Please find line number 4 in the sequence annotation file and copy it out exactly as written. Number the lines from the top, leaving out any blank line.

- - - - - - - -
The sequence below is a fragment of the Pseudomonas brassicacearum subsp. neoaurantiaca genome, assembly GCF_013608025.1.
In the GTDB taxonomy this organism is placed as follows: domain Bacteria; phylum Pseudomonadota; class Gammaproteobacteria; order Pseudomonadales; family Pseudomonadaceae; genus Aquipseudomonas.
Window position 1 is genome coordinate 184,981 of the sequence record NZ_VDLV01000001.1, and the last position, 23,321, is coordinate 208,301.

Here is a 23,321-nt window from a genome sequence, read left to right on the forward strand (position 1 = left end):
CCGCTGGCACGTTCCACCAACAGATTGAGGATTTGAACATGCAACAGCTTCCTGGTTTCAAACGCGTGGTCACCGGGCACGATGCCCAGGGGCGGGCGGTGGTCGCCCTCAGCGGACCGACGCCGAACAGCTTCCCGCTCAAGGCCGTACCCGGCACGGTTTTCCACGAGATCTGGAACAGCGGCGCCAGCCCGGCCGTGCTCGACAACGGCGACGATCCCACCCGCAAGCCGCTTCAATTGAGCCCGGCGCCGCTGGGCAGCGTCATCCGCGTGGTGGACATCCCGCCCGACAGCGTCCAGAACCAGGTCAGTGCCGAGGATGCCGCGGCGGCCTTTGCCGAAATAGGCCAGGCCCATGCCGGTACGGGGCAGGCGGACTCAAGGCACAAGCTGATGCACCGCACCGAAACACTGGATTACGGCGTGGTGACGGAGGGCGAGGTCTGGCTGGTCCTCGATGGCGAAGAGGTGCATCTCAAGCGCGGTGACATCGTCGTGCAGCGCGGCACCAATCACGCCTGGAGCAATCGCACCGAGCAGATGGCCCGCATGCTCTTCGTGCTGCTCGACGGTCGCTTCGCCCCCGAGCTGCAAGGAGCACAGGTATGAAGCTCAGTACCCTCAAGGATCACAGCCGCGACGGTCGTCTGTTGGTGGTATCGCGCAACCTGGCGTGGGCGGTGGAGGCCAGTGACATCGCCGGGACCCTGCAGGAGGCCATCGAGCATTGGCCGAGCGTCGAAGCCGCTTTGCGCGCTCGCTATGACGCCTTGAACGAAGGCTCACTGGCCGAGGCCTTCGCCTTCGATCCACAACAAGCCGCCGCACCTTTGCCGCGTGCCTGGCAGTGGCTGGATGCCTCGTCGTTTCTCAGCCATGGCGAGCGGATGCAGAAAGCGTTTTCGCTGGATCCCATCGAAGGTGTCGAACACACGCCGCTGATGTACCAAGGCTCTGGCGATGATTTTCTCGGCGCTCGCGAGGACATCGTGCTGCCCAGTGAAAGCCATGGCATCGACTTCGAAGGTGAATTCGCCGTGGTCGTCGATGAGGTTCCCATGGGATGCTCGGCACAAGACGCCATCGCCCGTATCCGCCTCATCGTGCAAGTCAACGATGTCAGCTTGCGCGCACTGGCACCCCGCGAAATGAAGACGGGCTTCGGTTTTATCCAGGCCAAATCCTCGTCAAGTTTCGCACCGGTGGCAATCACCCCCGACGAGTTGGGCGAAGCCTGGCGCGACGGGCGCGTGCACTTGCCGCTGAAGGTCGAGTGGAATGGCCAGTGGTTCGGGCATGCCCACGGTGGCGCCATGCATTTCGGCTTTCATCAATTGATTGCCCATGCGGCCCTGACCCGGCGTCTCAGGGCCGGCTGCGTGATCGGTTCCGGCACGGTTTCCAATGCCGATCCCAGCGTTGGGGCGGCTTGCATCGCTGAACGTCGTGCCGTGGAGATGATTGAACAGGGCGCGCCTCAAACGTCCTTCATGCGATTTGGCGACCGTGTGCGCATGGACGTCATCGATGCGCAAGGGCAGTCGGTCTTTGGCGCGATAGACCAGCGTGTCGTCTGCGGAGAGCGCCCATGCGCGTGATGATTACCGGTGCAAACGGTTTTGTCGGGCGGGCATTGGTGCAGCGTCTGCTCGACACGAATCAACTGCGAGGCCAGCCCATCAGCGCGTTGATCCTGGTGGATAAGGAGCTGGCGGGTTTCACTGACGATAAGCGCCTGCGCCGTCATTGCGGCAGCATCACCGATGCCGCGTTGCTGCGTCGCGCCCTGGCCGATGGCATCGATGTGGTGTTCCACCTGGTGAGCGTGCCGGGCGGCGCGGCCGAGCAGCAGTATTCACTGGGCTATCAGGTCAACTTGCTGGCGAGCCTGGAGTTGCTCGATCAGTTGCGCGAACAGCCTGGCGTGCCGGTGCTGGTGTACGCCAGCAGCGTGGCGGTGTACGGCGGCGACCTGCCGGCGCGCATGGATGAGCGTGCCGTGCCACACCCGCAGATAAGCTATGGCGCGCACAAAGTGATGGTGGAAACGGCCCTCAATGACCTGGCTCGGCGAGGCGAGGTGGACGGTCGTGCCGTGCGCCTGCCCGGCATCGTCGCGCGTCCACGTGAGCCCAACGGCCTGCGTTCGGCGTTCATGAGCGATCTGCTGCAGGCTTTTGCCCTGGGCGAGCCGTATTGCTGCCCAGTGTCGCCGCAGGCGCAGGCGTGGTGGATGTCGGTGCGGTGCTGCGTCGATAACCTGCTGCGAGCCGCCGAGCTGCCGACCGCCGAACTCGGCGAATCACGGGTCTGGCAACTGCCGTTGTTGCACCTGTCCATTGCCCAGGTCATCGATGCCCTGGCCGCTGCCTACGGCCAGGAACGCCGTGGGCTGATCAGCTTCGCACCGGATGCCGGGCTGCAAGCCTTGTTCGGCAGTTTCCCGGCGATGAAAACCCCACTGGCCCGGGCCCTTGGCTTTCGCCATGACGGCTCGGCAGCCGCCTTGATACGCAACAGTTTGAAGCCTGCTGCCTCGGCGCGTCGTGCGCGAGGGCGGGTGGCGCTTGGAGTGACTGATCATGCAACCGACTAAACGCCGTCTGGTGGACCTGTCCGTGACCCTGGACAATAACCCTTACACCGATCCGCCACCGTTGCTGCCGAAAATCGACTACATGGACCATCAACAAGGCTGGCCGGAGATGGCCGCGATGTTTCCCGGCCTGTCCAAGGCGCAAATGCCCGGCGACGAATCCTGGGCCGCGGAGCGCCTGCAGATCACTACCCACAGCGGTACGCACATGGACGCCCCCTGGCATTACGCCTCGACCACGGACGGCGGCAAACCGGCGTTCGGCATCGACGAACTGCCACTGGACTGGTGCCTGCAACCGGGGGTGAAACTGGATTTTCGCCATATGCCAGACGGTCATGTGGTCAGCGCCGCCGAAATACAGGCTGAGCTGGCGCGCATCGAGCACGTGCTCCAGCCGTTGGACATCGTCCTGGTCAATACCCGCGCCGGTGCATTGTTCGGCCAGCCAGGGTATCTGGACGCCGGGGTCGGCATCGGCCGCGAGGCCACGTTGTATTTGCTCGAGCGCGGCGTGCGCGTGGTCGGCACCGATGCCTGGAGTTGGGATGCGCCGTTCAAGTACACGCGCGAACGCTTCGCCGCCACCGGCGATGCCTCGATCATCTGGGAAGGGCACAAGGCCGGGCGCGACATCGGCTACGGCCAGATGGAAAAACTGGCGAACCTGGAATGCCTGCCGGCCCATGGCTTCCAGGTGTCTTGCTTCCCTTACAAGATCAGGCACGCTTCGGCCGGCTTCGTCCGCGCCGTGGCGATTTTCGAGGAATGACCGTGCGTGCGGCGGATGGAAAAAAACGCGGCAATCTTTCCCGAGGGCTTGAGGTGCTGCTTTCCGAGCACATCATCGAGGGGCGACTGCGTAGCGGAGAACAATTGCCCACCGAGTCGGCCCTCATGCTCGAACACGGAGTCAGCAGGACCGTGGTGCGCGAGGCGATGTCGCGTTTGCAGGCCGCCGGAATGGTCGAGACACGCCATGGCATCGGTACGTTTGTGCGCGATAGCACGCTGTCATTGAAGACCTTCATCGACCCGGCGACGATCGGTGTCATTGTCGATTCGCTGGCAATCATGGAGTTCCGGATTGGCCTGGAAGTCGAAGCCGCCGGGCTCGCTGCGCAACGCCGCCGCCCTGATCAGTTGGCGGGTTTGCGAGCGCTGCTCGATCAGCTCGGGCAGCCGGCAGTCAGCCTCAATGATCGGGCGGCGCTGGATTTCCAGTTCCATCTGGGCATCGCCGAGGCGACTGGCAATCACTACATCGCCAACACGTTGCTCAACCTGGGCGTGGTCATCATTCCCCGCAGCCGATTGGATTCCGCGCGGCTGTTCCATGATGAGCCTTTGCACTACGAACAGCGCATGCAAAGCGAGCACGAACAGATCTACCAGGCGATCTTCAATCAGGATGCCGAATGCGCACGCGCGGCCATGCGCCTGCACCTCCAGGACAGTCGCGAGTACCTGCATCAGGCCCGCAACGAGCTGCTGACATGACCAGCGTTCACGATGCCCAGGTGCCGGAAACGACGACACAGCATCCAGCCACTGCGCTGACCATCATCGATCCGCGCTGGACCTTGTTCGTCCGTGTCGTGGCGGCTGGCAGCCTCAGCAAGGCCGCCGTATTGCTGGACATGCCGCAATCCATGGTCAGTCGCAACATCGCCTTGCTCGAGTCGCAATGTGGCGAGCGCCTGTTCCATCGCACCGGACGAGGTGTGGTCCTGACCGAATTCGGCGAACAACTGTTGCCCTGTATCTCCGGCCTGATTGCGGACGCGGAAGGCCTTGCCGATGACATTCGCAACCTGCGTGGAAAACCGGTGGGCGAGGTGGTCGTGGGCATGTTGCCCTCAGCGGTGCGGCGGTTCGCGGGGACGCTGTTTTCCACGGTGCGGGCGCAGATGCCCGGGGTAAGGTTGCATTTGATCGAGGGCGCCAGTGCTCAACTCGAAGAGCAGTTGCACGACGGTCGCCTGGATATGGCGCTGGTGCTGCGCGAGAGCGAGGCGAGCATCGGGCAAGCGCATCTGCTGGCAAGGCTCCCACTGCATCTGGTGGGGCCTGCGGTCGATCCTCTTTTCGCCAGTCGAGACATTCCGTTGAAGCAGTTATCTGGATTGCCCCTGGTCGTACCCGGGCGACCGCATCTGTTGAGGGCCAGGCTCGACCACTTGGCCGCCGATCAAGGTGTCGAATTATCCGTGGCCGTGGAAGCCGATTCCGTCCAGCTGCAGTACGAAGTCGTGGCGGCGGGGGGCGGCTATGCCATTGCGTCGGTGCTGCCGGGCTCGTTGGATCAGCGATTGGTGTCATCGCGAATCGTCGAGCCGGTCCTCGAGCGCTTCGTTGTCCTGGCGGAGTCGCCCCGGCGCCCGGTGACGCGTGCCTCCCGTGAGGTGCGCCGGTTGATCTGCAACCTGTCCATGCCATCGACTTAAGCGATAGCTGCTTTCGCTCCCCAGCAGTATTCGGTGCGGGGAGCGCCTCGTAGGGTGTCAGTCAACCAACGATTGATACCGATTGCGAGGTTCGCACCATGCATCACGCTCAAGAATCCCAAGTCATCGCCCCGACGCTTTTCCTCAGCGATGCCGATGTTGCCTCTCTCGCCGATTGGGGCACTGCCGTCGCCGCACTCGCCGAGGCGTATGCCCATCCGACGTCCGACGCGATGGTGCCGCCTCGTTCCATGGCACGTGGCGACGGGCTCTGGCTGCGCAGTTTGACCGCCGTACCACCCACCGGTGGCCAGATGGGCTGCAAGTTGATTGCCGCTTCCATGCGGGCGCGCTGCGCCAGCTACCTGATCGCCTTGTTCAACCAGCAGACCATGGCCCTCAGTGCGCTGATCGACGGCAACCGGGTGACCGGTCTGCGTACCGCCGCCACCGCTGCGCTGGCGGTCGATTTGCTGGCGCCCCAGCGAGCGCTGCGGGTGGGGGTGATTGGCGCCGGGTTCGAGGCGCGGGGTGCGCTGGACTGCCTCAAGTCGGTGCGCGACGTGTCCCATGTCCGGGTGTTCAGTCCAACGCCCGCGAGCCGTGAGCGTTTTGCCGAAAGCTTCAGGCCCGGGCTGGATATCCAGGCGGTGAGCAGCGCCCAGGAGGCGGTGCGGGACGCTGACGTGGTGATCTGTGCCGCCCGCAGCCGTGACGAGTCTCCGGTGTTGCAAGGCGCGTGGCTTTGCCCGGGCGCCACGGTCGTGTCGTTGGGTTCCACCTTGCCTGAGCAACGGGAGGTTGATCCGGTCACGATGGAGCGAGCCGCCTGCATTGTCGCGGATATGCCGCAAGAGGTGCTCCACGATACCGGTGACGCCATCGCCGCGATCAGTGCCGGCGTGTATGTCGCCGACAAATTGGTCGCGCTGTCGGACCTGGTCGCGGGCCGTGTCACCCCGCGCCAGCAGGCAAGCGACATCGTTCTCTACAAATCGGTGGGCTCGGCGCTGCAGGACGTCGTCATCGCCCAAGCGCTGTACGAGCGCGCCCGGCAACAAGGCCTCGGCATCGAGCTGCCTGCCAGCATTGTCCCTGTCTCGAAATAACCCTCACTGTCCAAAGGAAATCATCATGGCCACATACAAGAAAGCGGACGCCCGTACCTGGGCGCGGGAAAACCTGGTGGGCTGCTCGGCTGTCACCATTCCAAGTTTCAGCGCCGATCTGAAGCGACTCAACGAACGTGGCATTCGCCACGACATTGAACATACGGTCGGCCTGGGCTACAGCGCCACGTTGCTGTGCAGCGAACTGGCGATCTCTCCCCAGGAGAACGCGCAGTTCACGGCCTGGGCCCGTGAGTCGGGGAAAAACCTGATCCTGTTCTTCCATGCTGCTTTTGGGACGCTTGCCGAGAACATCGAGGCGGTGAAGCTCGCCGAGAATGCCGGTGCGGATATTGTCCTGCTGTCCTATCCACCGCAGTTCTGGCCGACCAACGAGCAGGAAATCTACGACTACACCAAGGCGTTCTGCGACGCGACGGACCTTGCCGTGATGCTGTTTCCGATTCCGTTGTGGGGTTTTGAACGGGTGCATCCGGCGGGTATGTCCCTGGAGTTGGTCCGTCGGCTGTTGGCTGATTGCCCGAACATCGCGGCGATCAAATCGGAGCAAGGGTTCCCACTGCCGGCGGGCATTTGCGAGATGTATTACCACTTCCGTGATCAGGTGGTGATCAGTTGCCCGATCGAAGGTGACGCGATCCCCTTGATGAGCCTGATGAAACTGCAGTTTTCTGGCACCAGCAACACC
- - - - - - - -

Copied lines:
Here is a 23,321-nt window from a genome sequence, read left to right on the forward strand (position 1 = left end):